Evan Roth is an artist who applies a hacker philosophy to an art practice that visualizes transient moments in public space, online, and popular culture.
Evan Roth received a degree in architecture from University of Maryland and an MFA from the Communication, Design, and Technology School at Parsons The New School for Design, where he graduated as class valedictorian. During his time at Parsons, he developed several projects, including Graffiti Taxonomy, Typographic Illustration, Explicit Content Only, and Graffiti Analysis, his thesis project. Roth was named one of the ten most interesting recent graduates of 2006.
After graduating Roth worked at the Eyebeam OpenLab, an open source creative technology lab for the public domain, as a Research and Development Fellow from 2005–2006 and a Senior Fellow from 2006-2007. Roth’s work with graffiti, open source technology, and public space led to him forming the Graffiti Research Lab (“GRL”) with James Powderly in 2005. GRL projects include LED throwies and L.A.S.E.R. Tag. In 2007, Roth co-founded the Free Art and Technology Lab (F.A.T. Lab), an Internet-based art-and-technology collective dedicated to the intersection of open-source hacking and popular culture. He has worked under the pseudonym fi5e.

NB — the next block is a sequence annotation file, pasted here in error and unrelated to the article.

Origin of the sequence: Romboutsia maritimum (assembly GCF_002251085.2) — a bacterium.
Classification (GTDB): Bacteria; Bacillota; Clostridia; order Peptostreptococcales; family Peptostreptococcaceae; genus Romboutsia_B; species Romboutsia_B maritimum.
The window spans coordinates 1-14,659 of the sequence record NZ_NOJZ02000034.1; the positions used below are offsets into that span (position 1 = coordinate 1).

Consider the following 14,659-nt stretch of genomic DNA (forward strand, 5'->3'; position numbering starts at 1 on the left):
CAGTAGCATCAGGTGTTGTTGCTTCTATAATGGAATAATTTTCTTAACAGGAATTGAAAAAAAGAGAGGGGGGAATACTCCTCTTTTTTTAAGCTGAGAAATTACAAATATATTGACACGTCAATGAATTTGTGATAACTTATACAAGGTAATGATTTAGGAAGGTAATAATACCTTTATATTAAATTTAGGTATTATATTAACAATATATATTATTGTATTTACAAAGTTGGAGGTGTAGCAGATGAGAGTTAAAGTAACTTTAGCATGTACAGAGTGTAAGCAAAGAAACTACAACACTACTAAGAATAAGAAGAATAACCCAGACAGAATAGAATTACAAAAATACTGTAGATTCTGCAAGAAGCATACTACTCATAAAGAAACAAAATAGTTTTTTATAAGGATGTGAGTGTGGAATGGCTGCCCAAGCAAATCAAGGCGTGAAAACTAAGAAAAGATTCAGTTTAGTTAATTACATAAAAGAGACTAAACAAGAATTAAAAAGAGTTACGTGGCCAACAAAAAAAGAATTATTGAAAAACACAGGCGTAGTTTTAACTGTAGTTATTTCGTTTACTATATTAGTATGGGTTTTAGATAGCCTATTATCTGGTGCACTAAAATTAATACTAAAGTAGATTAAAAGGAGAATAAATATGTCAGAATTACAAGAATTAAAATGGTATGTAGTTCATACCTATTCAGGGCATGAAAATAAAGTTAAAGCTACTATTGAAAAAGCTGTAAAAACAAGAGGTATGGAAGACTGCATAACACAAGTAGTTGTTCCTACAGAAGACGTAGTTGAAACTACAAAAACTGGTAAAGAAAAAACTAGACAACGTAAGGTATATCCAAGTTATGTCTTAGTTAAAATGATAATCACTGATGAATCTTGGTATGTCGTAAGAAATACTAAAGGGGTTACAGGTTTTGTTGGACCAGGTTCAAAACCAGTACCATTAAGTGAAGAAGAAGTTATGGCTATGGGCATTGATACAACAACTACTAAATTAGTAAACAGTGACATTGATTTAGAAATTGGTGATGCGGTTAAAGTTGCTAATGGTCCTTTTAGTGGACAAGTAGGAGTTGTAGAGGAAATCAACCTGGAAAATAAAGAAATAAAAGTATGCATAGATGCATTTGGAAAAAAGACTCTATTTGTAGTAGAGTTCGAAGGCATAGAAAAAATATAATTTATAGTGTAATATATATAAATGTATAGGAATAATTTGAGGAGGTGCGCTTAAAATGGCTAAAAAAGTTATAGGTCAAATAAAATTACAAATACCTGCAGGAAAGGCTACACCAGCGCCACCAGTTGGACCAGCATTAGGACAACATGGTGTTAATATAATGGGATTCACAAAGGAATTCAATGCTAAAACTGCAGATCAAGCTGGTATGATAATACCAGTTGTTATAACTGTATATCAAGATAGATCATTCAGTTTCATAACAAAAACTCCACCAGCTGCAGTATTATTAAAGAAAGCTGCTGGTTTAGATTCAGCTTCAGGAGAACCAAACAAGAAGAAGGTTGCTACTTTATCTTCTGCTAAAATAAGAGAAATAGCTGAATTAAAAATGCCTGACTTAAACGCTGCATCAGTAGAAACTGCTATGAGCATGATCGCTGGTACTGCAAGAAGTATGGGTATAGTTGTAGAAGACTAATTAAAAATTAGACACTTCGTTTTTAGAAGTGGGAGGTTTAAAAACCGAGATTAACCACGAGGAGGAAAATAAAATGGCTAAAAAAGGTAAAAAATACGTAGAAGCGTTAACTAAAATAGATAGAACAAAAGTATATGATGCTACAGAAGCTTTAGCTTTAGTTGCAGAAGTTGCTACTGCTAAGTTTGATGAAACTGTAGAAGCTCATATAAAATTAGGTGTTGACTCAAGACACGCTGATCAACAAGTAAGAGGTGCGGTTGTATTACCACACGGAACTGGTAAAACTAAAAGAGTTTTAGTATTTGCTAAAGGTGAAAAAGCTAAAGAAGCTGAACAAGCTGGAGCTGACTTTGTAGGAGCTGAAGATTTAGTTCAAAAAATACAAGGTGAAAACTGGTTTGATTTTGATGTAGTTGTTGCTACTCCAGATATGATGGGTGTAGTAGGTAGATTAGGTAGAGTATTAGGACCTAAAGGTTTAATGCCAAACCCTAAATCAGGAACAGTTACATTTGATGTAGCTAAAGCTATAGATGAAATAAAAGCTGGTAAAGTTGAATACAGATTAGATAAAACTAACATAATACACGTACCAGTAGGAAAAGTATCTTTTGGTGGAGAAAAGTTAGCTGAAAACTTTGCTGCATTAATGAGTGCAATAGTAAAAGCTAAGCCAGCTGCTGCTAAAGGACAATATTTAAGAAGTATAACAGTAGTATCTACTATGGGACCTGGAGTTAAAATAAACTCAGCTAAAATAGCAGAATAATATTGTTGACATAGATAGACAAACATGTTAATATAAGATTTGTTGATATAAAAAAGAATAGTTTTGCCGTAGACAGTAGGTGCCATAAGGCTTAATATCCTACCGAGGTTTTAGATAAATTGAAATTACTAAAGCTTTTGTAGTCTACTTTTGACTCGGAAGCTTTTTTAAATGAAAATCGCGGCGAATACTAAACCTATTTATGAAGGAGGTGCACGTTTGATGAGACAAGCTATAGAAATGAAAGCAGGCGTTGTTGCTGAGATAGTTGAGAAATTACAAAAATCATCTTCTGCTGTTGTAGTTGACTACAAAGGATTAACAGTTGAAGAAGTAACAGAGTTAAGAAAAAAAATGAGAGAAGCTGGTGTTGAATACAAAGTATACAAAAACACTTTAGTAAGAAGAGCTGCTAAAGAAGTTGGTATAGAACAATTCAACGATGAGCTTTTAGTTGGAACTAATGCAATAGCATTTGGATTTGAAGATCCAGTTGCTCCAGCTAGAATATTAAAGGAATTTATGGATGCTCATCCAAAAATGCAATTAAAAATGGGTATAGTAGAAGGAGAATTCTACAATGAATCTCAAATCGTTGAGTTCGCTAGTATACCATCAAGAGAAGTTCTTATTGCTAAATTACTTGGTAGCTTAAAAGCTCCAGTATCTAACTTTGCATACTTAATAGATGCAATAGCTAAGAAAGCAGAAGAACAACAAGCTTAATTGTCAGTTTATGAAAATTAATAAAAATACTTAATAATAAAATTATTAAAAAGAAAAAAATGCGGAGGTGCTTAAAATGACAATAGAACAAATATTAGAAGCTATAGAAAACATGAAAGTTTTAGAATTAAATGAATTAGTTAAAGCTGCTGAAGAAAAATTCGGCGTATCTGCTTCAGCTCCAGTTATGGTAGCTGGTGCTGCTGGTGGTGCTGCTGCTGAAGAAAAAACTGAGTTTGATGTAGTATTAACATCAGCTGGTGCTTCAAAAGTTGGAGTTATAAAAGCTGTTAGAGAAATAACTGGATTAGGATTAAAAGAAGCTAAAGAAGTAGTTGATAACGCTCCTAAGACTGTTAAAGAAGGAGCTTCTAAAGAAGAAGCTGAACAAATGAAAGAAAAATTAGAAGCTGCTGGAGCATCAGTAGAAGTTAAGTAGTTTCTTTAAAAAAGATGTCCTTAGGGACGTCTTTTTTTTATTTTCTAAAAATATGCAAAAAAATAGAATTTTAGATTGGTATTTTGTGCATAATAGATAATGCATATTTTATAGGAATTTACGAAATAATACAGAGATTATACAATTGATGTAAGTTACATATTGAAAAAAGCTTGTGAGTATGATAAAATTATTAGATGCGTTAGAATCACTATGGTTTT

Roth and Ben Engebreth were awarded a 2007 Rhizome Commission for White Glove Tracking, which was presented at the Contemporary New Museum in New York City. Roth was again awarded a Rhizome Commission in 2008 for his project “T.S.A. Communications.”
Several of Roth’s work are in the permanent collection of the Museum of Modern Art.